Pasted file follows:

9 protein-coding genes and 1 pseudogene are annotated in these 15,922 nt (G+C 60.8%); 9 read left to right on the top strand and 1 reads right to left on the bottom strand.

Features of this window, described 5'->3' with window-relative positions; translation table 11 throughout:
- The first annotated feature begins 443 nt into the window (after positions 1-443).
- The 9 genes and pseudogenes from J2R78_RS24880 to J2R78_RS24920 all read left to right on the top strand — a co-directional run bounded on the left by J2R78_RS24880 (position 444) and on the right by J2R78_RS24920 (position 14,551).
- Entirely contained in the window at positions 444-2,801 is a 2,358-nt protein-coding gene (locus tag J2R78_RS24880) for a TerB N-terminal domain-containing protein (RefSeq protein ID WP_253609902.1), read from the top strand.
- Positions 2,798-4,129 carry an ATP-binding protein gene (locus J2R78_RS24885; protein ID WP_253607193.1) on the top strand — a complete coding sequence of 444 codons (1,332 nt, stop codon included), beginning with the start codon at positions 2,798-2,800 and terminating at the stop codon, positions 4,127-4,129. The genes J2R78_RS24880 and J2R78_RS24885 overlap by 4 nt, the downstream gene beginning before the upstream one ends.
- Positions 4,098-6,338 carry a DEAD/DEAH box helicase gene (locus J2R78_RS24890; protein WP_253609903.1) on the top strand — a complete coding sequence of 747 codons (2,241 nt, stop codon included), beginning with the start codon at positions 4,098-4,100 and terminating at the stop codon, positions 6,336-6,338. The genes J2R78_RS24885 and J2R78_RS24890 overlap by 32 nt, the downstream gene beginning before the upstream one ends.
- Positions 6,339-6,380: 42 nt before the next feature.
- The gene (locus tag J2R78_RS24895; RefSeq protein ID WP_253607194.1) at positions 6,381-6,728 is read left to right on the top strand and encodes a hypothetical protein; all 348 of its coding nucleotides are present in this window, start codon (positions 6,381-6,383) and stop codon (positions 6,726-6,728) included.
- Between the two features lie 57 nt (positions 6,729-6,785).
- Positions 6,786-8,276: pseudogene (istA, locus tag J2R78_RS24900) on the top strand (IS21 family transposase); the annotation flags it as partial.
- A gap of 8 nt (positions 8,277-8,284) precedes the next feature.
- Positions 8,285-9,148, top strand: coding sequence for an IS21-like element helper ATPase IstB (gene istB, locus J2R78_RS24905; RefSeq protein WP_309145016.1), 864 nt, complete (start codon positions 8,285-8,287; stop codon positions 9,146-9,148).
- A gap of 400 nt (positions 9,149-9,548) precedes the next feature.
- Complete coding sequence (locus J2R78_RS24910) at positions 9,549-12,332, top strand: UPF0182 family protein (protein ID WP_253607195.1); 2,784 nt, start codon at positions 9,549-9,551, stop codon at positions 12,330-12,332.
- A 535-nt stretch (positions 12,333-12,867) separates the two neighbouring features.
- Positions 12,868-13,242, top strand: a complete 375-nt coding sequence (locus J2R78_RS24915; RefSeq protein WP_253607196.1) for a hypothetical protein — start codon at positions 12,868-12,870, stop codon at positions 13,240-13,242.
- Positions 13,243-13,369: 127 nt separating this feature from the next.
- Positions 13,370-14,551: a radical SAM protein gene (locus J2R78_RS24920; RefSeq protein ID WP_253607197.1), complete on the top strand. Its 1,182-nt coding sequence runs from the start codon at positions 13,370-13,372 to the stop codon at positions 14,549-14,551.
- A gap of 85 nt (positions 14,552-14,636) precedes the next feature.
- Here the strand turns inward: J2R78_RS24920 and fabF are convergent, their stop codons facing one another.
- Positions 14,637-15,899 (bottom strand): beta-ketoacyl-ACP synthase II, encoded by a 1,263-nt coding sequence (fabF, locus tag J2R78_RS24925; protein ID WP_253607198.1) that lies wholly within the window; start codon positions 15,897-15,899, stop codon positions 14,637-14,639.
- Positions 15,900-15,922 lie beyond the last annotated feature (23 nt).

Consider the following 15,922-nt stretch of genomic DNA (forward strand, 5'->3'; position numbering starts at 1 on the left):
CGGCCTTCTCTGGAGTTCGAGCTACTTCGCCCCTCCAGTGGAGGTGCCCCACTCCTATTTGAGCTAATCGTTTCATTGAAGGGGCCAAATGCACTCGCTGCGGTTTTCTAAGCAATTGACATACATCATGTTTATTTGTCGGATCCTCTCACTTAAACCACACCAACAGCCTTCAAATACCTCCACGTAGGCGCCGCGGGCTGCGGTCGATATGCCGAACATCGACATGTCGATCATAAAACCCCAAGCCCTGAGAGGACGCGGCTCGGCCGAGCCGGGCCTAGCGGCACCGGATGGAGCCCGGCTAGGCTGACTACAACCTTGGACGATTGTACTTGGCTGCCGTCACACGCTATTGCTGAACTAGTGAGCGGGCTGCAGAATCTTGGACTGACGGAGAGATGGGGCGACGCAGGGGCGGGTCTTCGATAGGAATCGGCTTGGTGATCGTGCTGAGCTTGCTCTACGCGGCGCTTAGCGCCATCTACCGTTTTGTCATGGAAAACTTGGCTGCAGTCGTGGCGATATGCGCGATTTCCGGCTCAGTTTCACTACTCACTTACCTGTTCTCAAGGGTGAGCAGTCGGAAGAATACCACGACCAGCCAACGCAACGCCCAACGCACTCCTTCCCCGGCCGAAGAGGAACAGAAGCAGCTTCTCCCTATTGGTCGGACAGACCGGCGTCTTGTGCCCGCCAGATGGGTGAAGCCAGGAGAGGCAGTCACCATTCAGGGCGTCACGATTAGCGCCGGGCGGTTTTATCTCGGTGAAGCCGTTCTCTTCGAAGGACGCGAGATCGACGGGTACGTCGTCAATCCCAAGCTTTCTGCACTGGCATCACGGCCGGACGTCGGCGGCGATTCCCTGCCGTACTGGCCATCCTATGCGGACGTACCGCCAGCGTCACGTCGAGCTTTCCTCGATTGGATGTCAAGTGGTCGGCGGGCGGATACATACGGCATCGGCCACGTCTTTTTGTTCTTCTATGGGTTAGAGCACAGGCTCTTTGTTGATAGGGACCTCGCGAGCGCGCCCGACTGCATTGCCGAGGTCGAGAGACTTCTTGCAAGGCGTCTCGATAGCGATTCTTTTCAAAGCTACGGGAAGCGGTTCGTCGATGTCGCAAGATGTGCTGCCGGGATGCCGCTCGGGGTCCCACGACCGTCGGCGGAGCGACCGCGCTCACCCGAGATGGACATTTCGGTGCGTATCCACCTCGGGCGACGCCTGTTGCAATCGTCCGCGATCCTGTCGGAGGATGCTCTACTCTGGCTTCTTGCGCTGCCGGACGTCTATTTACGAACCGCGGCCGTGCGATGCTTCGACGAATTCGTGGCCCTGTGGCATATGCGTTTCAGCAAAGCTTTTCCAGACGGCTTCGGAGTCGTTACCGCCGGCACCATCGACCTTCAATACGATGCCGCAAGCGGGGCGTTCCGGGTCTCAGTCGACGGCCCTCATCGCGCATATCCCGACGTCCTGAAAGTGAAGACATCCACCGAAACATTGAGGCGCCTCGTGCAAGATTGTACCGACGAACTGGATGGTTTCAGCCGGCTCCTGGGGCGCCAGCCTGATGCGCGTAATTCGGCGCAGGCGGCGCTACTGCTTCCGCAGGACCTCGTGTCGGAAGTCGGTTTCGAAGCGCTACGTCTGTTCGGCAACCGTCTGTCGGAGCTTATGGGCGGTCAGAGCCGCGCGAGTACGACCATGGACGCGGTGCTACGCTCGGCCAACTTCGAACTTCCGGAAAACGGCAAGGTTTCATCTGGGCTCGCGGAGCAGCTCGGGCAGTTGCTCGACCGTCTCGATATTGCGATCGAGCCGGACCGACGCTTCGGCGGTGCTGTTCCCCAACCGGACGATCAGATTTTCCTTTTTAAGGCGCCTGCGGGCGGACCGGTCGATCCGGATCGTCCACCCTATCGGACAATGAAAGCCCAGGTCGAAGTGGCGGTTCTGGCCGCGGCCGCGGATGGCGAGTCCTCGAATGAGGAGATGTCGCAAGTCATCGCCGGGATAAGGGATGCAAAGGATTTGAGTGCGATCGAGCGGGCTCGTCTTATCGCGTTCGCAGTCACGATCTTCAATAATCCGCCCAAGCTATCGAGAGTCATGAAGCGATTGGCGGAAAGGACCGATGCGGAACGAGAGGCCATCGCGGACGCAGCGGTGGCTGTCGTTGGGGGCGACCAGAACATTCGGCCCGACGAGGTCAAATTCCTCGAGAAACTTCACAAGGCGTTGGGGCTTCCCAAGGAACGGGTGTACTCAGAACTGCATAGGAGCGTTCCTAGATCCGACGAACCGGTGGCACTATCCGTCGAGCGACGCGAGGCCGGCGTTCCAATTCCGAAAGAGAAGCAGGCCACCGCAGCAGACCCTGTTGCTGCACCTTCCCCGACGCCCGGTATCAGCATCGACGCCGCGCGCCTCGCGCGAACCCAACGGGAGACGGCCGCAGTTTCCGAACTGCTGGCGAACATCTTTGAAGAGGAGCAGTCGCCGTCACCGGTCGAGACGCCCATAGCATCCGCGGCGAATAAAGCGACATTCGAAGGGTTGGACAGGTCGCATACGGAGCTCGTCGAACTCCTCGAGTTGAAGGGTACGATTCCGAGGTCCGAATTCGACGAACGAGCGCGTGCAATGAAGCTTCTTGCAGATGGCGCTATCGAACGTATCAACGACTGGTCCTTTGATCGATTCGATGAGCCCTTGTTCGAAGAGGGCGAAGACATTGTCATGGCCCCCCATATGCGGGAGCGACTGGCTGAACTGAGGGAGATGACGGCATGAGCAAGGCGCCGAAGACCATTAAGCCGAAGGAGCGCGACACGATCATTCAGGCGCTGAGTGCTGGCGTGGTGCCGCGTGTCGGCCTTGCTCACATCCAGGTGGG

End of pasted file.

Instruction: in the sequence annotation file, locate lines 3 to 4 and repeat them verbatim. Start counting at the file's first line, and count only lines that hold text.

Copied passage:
- The first annotated feature begins 443 nt into the window (after positions 1-443).
- The 9 genes and pseudogenes from J2R78_RS24880 to J2R78_RS24920 all read left to right on the top strand — a co-directional run bounded on the left by J2R78_RS24880 (position 444) and on the right by J2R78_RS24920 (position 14,551).